Recent Reviews  

"And, on that score, we might grasp Bowles’ horizontally posited series of vertical elements as an extension of Judd’s vertically presented horizontal stacked units. Indeed, this contention garners plausibility if we note the similar usage of subtly coloured shadows shared by both Bowles and Judd. Yet it is important not to construe this kinship in terms of identity; indeed, there is something of a reversal here. Judd avowed that the thought underpinning his works stemmed from painting, even though he did not paint. Bowles’ artworks can be apprehended, then, as returning Judd’s procedures back to that originary thought of painting. In doing so, any influence from Minimalism in her practice is rerouted via the various explorations of painting that occurred during the 1960s and 1970s…:” 

 

Matthew Bowman 

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"My focus is drawn immediately in between each of the panels, creating a complex optical illusion. Structures of shadows in differing forms (according to the time of day) exist transitorially. The format and the quality of colour call to mind the fragility, and the vertical and horizontal balance, of Agnes Martin’s non-insistent yet assertive grids. Translucently pale, the stretched thin cotton feels upholstered. The cotton is stained with two closely toned colours, like the colour of fabric plasters. Domestic connotations are vividly interplayed with a ‘sleight of hand’, as Bowles observes. Her manual dexterity in the construction of each panel and her use of colour feels drawn from her family relationships and the tensions of everyday life. Each of the elegant structures has an inverted join at the front, developing further structural shadow-play. The Daughters of the Evening, made in 2021, is a sophisticated work which absorbs the light and atmosphere around it, but also perhaps assimilates snatches of conversation, shared activities, and her family’s history of making.”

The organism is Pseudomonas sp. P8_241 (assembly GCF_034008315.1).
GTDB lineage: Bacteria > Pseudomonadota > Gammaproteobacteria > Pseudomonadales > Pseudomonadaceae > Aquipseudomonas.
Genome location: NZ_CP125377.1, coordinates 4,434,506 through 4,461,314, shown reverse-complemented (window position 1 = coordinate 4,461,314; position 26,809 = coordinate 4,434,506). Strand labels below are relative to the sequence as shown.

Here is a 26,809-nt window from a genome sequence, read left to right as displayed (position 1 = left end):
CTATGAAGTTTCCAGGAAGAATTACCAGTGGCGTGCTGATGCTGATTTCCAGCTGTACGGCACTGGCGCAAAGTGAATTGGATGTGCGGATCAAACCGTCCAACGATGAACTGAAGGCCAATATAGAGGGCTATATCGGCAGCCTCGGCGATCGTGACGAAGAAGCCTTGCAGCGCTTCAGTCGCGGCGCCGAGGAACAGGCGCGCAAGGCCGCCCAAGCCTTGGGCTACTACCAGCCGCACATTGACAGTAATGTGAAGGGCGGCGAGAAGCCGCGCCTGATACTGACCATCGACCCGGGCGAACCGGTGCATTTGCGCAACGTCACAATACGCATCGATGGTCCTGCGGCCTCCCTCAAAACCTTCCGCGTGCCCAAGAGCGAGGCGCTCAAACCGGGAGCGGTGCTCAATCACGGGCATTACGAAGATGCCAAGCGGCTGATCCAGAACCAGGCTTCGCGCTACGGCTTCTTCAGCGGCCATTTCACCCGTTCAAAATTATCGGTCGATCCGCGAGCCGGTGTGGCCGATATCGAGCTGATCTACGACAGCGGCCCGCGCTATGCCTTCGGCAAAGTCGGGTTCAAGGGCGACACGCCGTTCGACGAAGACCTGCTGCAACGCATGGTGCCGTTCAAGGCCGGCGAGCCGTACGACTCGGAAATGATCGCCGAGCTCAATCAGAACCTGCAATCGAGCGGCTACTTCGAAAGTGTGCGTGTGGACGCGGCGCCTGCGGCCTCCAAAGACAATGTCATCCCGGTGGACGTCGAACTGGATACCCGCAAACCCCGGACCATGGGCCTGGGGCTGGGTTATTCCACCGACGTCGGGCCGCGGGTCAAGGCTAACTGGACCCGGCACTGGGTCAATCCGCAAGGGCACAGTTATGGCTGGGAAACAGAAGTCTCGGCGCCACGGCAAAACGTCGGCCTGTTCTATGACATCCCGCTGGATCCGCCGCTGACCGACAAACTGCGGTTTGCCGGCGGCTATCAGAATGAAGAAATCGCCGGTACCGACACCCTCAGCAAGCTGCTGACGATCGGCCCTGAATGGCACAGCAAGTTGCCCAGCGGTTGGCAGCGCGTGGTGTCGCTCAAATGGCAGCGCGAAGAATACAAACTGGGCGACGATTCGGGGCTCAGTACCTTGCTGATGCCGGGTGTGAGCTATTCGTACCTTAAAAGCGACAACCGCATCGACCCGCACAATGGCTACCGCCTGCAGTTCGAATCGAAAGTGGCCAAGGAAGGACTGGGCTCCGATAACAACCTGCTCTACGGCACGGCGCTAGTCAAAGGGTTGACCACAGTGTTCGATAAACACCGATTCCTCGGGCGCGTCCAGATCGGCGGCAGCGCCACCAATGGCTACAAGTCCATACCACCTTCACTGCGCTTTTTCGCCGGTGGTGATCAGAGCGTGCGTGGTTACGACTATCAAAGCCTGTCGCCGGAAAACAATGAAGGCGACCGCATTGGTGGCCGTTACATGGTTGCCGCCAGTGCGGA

Laurence Noga

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